• An EGD may be required to find the cause of certain symptoms or abnormal lab tests, including the following:
  • Upper GI endoscopy can help find the cause of unexplained symptoms, such as persistent heartburn
  • bleeding
  • nausea and vomiting
  • pain
  • problems swallowing
  • unexplained weight loss
  • anemia
  • nutritional deficiencies
  • An EGD can identify many different diseases; sometimes a biopsy is taken.
    • anemia
    • gastroesophageal reflux disease
    • ulcers
    • cancer
    • inflammation, or swelling
    • precancerous abnormalities
    • celiac disease
  • During upper GI endoscopy, a doctor obtains biopsies by passing an instrument through the endoscope to obtain a small piece of tissue. Biopsies are needed to diagnose conditions such as
    • cancer
    • celiac disease
    • gastritis
  • Doctors also use EGD to
    • Treat conditions such as bleeding ulcers.
    • Dilate strictures with a small balloon passed through the endoscope.
    • Remove objects, including food that may be stuck in the upper GI tract.
  • Therapeutic Uses for EGD:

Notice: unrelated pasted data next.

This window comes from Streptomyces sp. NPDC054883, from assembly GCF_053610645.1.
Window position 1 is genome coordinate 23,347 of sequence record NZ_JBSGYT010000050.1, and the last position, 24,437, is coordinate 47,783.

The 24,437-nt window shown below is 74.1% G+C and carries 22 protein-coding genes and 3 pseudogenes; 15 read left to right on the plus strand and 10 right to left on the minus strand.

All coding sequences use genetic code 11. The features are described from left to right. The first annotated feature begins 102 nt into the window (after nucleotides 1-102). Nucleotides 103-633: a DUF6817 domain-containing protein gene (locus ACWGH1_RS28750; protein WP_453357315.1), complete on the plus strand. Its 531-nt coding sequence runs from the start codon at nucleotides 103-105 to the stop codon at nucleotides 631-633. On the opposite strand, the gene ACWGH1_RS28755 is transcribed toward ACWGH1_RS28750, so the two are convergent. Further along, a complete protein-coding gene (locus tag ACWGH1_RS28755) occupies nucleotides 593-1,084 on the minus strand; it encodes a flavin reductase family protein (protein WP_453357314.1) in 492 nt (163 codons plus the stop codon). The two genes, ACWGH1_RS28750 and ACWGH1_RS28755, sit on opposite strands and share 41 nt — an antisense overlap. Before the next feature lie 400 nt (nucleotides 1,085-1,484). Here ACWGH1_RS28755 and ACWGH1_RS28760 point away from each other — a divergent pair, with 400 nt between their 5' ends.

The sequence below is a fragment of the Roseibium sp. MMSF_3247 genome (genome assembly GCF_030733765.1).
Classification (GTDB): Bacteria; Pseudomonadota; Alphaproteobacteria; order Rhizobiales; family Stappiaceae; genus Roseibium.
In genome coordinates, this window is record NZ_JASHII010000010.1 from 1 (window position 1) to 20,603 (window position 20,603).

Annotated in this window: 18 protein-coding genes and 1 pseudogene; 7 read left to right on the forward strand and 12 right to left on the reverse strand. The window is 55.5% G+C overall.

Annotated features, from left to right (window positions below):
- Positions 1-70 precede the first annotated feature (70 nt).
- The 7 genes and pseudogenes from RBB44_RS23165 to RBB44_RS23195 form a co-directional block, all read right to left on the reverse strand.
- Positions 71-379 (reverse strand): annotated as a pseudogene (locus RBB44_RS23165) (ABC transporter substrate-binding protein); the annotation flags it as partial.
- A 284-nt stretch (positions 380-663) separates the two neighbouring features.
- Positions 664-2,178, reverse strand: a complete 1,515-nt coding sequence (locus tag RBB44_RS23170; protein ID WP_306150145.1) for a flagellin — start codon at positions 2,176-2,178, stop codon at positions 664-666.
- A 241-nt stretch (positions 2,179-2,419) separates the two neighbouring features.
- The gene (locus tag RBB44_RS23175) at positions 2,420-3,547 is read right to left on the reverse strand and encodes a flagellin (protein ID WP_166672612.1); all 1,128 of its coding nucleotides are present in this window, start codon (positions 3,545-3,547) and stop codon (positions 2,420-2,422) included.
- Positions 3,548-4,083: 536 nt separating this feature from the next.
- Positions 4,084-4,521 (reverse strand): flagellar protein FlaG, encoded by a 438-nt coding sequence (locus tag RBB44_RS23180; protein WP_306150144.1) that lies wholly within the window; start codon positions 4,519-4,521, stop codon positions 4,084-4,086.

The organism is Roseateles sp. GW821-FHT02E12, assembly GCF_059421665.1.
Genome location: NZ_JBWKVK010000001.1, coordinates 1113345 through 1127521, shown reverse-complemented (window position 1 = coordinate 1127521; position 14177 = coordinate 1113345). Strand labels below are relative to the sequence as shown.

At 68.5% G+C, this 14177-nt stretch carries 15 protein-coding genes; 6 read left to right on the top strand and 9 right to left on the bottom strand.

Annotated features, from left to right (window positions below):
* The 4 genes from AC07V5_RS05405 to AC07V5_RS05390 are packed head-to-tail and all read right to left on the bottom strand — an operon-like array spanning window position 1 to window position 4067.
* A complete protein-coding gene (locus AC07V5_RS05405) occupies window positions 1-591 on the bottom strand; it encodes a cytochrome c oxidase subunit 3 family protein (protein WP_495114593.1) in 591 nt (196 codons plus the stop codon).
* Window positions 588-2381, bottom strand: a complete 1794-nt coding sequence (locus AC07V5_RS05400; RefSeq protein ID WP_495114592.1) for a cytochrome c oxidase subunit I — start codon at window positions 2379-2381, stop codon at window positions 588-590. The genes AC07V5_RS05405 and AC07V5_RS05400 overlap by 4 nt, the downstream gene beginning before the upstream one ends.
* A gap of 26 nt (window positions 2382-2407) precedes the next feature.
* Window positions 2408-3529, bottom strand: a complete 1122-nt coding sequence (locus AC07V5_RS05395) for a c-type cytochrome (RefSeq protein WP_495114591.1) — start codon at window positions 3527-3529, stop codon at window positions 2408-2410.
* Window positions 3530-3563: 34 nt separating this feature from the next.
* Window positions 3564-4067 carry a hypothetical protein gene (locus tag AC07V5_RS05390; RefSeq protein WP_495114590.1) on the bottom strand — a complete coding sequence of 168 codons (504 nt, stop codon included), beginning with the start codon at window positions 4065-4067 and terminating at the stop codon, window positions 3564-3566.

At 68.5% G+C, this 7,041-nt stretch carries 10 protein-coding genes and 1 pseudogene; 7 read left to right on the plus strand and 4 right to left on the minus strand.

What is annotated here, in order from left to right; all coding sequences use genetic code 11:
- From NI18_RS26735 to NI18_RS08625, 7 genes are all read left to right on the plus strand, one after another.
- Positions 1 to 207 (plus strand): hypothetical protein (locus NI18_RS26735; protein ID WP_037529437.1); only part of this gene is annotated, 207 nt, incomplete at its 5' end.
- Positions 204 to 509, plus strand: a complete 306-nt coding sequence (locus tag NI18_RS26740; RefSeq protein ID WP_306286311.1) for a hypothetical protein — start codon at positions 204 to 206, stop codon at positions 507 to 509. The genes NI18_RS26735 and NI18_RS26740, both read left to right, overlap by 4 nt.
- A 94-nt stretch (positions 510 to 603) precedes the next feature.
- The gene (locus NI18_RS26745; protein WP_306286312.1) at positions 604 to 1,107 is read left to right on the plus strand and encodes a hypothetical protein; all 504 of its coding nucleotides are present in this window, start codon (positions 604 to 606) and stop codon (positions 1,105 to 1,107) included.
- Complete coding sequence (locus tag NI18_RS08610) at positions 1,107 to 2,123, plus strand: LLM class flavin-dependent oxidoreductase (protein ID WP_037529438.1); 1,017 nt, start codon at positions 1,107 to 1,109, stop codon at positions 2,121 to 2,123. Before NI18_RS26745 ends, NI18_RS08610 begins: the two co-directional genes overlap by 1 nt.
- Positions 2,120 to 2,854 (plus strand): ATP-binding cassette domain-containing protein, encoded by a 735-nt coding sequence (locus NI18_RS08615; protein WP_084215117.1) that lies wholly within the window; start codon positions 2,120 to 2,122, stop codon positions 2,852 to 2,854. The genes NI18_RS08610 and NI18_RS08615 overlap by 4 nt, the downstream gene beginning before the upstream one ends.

• Endoscopic mucosal resection (EMR) – A procedure to remove abnormal tissues from the digestive tract.
    • Endoscopic submucosal dissection (ESD) – An advanced procedure to remove tumors that have not yet entered into the muscle layer.
    • Dilation – A procedure that dilates, or enlarges, an area allowing easier swallowing.
    • Radio Frequency Ablation (RFA) – A procedure to delivered radio waves in a precise and controlled manner to burn and destroy abnormal tissue.
    • Optical coherence tomography (OCT) – A high-resolution, cross-sectional imaging technique, similar to an ultrasound, except that OCT uses light to create images of tissue in real time rather than taking a biopsy allowing interventional procedures to be done at the same time.
    • Confocal Endomicroscopy – A powerful, miniaturized microscope used to see internal structures in precise detail allowing physicians to identify abnormal cells in real time.
    • Cryotherapy - A procedure to freeze and destroy abnormal tissue.
    • Luminal stenting – A device placed within the gastrointestinal tract to keep the structure open.

Enteroscopy – A small flexible instrument used to examine the small bowel to evaluate gastrointestinal bleeding.

Manometry – The measurement of muscle pressure within either the esophagus or anal sphincter.

Stenting – A device placed to increase an opening in any of the following areas:

  • colon
  • esophageal
  • small bowel
  • pancreatico-biliary

Video capsule endoscopy – A video capsule containing tiny cameras, a light bulb, battery and radio transmitter is swallowed. As it travels through the esophagus, stomach and small intestine it take photographs rapidly and transmits the images to a small receiver worn by the patient. After about 8 hours the photographs are downloaded from the receiver into a computer so they can be reviewed by a physician. The capsule itself is passed by the patient and flushed.